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The Society of Architectural Historians has created two online editions of its award-winning book series, Buildings of the United States, the only encyclopedic publication series that documents and interprets the architecture of the entire United States. The online editions integrate the text, photographs, maps, sidebars, essays, and glossaries from eleven of the printed BUS volumes into two resources: SAH Archipedia, a large-scale, multi-media, web-based subscription resource for architects, historic preservationists, and a wide variety of researchers in the humanities; and SAH Archipedia: Classic Buildings, a smaller, web-based, open-access resource for the general public. Now that the SAH Archipedia sites have launched, SAH will continue to add new content and will solicit articles that use the resources to analyze and interpret American architecture in innovative ways. Our publishing partner is University of Virginia Press's online imprint, Rotunda. Lead funding partner for the project is the National Endowment for the Humanities (NEH).
Gabrielle Esperdy, who holds a PhD in art history from the City University of New York, is an associate professor at the New Jersey Institute of Technology's School of Architecture. Esperdy is editor of the SAH Archipedia project and provides an overall vision for the publication's two editions. Among Esperdy's other publications are Modernizing Main Street: Architecture and Consumer Culture in the New Deal (2008); "Mapping Identity from Space to Digits," in Design Inquiry; and "I am a Modernist: Morris Lapidus and his Critics" in the Journal of the Society of Architectural Historians (December 2007).
Karen Kingsley, professor emerita at Tulane University, has managed the Society's Buildings of the United States (BUS) project since 2005, has overseen production of a dozen BUS volumes, and has contributed to the launch the SAH Archipedia. Kingsley has published extensively on American architecture including Buildings of Louisiana (2003); "New Orleans Architecture: Building Renewal," in the Journal of American History (December 2007); and "Designing for Women: The Architecture of Newcomb College," in Louisiana History (Spring 1994).
Pauline Saliga holds a master's degree from the University of Michigan and has managed four online projects for the Society of Architectural Historians, including SAHARA, an online archive of architectural images for teaching and research (2009); an online multimedia edition of the Journal of the Society of Architectural Historians (2010); SAH Communities, a free web 2.0 site for networking, discussions, and blogs (2011); and SAH Archipedia, an online encyclopedia of American architecture. Previously, she was an associate curator of architecture at the Art Institute of Chicago, where she oversaw dozens of exhibitions and publications including Chicago Architects Design; Bruce Goff: Design for the Continuous Present; and The Sky's the Limit: A Century of Chicago Skyscrapers.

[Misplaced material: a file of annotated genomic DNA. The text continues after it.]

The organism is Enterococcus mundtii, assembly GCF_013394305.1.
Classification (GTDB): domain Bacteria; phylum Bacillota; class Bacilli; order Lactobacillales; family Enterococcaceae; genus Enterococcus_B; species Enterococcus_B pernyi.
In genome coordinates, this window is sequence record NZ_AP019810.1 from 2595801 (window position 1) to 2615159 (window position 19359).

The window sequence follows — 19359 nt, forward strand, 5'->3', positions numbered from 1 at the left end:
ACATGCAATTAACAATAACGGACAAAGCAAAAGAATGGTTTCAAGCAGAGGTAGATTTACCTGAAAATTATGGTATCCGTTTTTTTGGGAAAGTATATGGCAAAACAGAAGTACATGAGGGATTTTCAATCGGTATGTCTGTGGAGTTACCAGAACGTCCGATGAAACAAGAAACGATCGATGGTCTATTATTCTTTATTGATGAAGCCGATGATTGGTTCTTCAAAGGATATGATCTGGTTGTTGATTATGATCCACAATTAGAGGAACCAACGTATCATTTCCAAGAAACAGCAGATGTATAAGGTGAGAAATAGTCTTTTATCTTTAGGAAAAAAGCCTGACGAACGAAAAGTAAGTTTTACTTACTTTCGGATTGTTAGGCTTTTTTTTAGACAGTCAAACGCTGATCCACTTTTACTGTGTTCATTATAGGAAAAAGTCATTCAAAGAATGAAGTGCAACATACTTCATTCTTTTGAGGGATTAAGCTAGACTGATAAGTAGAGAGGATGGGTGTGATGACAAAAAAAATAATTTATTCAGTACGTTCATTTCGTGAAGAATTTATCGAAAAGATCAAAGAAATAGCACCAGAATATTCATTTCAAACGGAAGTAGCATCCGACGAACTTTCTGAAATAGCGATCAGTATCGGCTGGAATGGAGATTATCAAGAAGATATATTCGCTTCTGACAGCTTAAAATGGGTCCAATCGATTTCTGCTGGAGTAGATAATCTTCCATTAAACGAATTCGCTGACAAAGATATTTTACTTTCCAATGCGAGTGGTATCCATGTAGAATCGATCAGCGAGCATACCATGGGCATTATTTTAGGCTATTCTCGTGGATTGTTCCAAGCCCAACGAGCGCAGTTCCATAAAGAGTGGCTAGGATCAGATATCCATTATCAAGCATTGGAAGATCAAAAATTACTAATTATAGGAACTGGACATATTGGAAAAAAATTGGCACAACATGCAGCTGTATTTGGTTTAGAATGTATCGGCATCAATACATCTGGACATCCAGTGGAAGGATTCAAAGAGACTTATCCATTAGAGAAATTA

The Society of Architectural Historians (SAH) is the leading international, not-for-profit organization that promotes the study, interpretation, and preservation of architecture worldwide. Founded at Harvard University in 1940, the SAH organizes annual scholarly meetings and seminars; produces JSAH, the journal of record for the field of architectural history; and publishes the Buildings of the United States series. In recent years, the SAH has taken a leadership role in the digital humanities and has initiated several new online resources including SAHARA (a shared online image archive), JSAH Online (a multimedia architectural journal), SAH Communities (a web 2.0 networking site for people interested in architecture), and SAH Archipedia (an online encyclopedia of American architecture). SAH membership is open to all who share an interest in architecture. To learn more about the SAH, go to http:// www.sah.org.
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